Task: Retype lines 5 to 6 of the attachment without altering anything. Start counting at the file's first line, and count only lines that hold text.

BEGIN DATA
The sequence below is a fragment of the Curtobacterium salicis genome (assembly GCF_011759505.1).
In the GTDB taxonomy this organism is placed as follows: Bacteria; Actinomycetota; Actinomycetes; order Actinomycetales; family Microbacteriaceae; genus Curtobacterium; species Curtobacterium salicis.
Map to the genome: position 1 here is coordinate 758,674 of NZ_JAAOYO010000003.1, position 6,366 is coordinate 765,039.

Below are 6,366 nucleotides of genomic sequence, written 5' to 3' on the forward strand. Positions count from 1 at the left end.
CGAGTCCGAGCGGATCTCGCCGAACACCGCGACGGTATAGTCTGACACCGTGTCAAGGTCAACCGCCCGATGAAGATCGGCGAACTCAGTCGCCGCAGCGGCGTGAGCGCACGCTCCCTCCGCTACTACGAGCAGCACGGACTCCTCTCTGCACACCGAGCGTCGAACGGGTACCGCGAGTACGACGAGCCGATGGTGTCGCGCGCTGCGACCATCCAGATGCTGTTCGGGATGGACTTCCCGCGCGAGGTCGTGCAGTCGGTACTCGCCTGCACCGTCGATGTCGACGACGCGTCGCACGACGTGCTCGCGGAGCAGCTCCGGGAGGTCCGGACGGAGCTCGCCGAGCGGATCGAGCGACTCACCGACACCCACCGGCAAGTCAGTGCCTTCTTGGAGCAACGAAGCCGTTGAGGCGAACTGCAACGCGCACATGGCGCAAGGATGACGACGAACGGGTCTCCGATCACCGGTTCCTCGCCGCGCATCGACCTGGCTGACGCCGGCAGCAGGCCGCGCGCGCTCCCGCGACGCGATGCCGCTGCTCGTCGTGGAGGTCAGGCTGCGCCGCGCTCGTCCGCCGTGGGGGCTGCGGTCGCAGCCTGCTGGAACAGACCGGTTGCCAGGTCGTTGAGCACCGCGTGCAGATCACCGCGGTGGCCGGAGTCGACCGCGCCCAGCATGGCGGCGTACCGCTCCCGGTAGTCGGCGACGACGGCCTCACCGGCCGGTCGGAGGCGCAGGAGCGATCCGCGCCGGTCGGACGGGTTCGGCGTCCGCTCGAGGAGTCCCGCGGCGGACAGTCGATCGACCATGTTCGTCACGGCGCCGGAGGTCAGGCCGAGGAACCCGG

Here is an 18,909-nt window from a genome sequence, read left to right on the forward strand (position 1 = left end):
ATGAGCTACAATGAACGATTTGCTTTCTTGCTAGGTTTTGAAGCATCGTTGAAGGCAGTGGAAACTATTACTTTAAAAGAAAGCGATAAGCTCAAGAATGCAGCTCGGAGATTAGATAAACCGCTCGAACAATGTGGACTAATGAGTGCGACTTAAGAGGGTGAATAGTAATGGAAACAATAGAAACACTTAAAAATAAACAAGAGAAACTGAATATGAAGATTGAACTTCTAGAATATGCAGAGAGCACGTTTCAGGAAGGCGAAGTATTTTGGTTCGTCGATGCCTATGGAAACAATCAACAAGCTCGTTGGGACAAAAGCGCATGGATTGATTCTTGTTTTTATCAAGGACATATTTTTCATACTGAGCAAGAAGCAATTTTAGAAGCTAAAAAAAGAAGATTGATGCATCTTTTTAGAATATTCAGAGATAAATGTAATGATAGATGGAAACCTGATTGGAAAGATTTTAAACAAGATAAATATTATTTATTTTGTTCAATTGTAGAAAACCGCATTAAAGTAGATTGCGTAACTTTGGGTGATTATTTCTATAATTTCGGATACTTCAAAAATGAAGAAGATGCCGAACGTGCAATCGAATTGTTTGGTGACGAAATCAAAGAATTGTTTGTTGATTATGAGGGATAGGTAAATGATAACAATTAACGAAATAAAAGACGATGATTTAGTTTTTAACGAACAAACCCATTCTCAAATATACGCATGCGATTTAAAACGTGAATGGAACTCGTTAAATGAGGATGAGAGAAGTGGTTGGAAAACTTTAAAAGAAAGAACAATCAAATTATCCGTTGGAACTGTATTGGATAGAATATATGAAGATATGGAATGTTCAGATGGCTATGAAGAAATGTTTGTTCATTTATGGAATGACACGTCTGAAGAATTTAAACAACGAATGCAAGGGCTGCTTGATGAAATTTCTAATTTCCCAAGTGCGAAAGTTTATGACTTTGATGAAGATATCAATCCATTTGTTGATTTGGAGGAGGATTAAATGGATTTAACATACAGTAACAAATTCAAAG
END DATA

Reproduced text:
CGAGTCCGAGCGGATCTCGCCGAACACCGCGACGGTATAGTCTGACACCGTGTCAAGGTCAACCGCCCGATGAAGATCGGCGAACTCAGTCGCCGCAGCGGCGTGAGCGCACGCTCCCTCCGCTACTACGAGCAGCACGGACTCCTCTCTGCACACCGAGCGTCGAACGGGTACCGCGAGTACGACGAGCCGATGGTGTCGCGCGCTGCGACCATCCAGATGCTGTTCGGGATGGACTTCCCGCGCGAGGTCGTGCAGTCGGTACTCGCCTGCACCGTCGATGTCGACGACGCGTCGCACGACGTGCTCGCGGAGCAGCTCCGGGAGGTCCGGACGGAGCTCGCCGAGCGGATCGAGCGACTCACCGACACCCACCGGCAAGTCAGTGCCTTCTTGGAGCAACGAAGCCGTTGAGGCGAACTGCAACGCGCACATGGCGCAAGGATGACGACGAACGGGTCTCCGATCACCGGTTCCTCGCCGCGCATCGACCTGGCTGACGCCGGCAGCAGGCCGCGCGCGCTCCCGCGACGCGATGCCGCTGCTCGTCGTGGAGGTCAGGCTGCGCCGCGCTCGTCCGCCGTGGGGGCTGCGGTCGCAGCCTGCTGGAACAGACCGGTTGCCAGGTCGTTGAGCACCGCGTGCAGATCACCGCGGTGGCCGGAGTCGACCGCGCCCAGCATGGCGGCGTACCGCTCCCGGTAGTCGGCGACGACGGCCTCACCGGCCGGTCGGAGGCGCAGGAGCGATCCGCGCCGGTCGGACGGGTTCGGCGTCCGCTCGAGGAGTCCCGCGGCGGACAGTCGATCGACCATGTTCGTCACGGCGCCGGAGGTCAGGCCGAGGAACCCGG

Here is an 18,909-nt window from a genome sequence, read left to right on the forward strand (position 1 = left end):